Researchers unions might be new at NYU, but they’re nothing new in American academia

While NYU’s researchers union has yet to be recognized, many universities across the country have already recognized similar groups on their campuses for years.

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Researchers unions might be new at NYU, but they’re nothing new in American academia

While NYU’s researchers union has yet to be recognized, many universities across the country have already recognized similar groups on their campuses for years.

People are kneeling and standing on blue carpeting inside of Bobst Library, holding blue-and-white signs that read “U.A.W.” There is a white banner behind them that reads “N.Y.U. Researchers United-U.A.W.,” and a sign held by a woman sitting in the front that reads, ‘N.Y.U. Contract Faculty Stand in Solidarity!’

(Shiphrah Moses for WSN)

Shiphrah Moses, Identity & Equity Editor | Feb. 11, 2024

Last year, NYU Researchers United — the union representing over 4,000 researchers at the university — called for official union recognition in a letter delivered to university president Linda Mills. In the letter, union members called for “higher wages, stronger benefits, expanded access to housing, additional support for parents and international scholars, and a fair grievance process.” NYU denied the group’s request. 

NYU has since denied the group’s request, prompting the researchers union to file a petition with the National Labor Relations Board for recognition. The university has argued that the term “researcher” is too vague for the group to be represented under the same union. It has also said that the union cannot be recognized because its members span across schools that don’t have labor agreements with NYU, such as the College of Dentistry, the School of Law and NYU Grossman School of Medicine.

Despite the obstacles it has faced in its recognition efforts, NYU-RU is far from the first to try unionizing researchers under one group. Researchers from the University of Washington, Columbia University and the University of California system, to name a few, have all successfully unionized — some of them have existed for over a decade. 

CPW-UAW 4100,representing postdoctoral researchers at Columbia University, has been recognized since 2018. The union made significant strides in protections for international researchers in its most recent collective bargaining agreement with the university, which was reached in October 2023. CPW-UAW’s contract includes a 60-day grace period for immigration-related authorization delays as well as reimbursements of up to $1,250 to cover visa renewals, administrative fees and pre-approved travel costs. While relations between CPW-UAW and the university were contentious over this past year, with the union narrowly averting a strike during the bargaining process, it was still ultimately successful.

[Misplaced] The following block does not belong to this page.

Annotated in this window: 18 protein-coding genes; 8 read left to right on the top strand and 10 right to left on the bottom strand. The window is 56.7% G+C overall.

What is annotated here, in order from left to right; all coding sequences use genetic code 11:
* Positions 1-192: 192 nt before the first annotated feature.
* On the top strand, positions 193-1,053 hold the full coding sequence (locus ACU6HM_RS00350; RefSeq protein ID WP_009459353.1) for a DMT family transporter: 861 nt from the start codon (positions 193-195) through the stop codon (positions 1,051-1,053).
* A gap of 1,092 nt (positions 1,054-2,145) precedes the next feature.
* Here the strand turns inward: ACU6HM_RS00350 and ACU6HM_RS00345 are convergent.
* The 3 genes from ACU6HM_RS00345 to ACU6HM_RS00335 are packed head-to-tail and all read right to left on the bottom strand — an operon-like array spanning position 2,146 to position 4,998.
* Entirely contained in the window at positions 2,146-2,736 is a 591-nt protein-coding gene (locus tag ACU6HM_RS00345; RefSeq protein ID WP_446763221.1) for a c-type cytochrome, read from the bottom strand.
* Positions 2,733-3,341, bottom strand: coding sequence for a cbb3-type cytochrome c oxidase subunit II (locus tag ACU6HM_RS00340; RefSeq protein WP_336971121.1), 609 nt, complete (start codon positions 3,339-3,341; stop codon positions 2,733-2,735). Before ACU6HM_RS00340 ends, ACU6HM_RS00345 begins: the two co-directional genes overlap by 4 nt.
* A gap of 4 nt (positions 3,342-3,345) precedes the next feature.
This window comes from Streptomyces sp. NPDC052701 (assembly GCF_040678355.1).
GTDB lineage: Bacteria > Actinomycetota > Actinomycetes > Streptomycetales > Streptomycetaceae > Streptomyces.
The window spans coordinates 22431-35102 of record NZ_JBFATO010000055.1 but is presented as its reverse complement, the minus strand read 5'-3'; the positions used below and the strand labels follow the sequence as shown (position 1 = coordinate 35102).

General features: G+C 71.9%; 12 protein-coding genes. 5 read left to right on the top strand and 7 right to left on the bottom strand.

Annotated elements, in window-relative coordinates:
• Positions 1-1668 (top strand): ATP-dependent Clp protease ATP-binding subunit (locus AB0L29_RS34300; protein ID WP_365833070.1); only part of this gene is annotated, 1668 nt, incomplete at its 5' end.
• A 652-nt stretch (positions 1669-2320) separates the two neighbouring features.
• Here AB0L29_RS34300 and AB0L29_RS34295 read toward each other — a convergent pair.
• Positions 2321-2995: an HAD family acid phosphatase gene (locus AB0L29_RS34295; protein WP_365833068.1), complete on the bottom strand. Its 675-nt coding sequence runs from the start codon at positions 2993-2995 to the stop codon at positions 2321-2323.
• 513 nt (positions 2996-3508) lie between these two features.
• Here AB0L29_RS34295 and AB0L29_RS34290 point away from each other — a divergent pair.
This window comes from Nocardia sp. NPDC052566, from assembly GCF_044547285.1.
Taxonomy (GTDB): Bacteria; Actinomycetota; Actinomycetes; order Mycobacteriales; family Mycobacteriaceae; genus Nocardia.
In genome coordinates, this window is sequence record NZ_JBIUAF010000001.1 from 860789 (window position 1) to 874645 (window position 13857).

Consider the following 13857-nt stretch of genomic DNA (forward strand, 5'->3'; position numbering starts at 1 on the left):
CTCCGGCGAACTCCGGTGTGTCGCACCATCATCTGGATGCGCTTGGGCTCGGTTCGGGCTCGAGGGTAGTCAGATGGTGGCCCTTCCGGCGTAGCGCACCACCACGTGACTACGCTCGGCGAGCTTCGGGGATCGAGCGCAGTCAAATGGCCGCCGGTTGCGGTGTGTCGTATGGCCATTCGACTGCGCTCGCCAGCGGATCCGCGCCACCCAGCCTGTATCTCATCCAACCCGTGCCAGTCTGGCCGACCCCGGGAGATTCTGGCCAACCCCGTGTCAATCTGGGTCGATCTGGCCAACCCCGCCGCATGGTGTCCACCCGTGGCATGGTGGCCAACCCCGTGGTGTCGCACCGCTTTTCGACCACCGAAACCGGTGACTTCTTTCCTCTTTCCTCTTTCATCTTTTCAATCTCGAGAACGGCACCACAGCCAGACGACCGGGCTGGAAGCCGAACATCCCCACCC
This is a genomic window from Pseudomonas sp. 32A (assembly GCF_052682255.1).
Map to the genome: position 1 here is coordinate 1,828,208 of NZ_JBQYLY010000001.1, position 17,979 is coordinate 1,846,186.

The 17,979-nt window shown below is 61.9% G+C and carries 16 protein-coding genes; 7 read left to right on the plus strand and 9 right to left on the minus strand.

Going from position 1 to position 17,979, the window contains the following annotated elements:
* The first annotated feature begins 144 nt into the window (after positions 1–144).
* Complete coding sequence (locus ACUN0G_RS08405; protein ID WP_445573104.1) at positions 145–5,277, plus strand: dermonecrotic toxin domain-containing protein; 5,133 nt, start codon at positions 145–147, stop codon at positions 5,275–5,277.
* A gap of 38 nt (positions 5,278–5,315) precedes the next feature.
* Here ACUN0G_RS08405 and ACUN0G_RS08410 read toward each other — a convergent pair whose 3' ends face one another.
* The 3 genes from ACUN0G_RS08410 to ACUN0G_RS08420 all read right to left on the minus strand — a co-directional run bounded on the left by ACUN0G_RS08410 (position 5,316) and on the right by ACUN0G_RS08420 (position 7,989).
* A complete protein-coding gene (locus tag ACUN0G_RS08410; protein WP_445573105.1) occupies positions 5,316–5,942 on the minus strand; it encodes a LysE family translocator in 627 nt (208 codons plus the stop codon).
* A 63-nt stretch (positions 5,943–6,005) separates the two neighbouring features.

A photo of N.Y.U. Contract Faculty United and Researchers United protesting, wearing red shirts and holding blue U.A.W. signs and a blue banner.
NYU Contract Faculty United and Researchers United marched with members of UAW Region 9A at a Labor Day parade on Saturday, Sept. 9. (Shiphrah Moses for WSN)

UAW 5810, the union representing postdocs and academic researchers in the UC system, secured pay increases for academic researchers after a historic strike last winter. The union’s two-week-long strike was the largest in higher education history, with around 48,000 university employees participating.

“We’ll get all the postdocs — by the end of the contract — above $70,000, which was our goal,” Neal Sweeney, president of the union and a former molecular biology postdoc at the University of California, Santa Cruz told Science in November 2022. “It goes a long way to addressing the cost of living.” 

Similarly, UW Researchers United, which represents postdoctoral employees, researchers and engineers at the University of Washington, has secured a 29.5% increase to minimum pay over the duration of a three-year contract. The agreement also came after a nine-day strike in 2023.

Still, some states completely bar researchers from forming collective bargaining agreements at their universities. The Graduate Student Union of Central Michigan University is prohibited from representing  graduate student research assistants due to Michigan legislation. While Michigan democrats voted to allow graduate student research assistants to unionize earlier this year, the initial 2012 change to Michigan’s Public Employment Relations Act barring them from union representation has yet to be overturned. 

In North Carolina, members of the Workers Union at the University of North Carolina have been fighting for the repeal of a state statute that prohibits state and local governments from entering into bargaining agreements with their employers. Since the University of Carolina is chartered by the state government, the law bars labor groups at the university from being recognized. North Carolina, along with Virginia, are the only two states in the country with bans on collective bargaining. 

While there are still legal and social barriers to widespread unionization for researchers across the country, the successes of researchers unions at some of the most prestigious academic institutions in the United States indicates that they may soon become a normalized part of academia.

Contact Shiphrah Moses at [email protected].


Correction, Feb. 11: A previous version of this article incorrectly stated the amount of researchers represented in the union and incorrectly listed one of the schools NYU does not have labor agreement with. The article has been corrected, and WSN regrets the errors.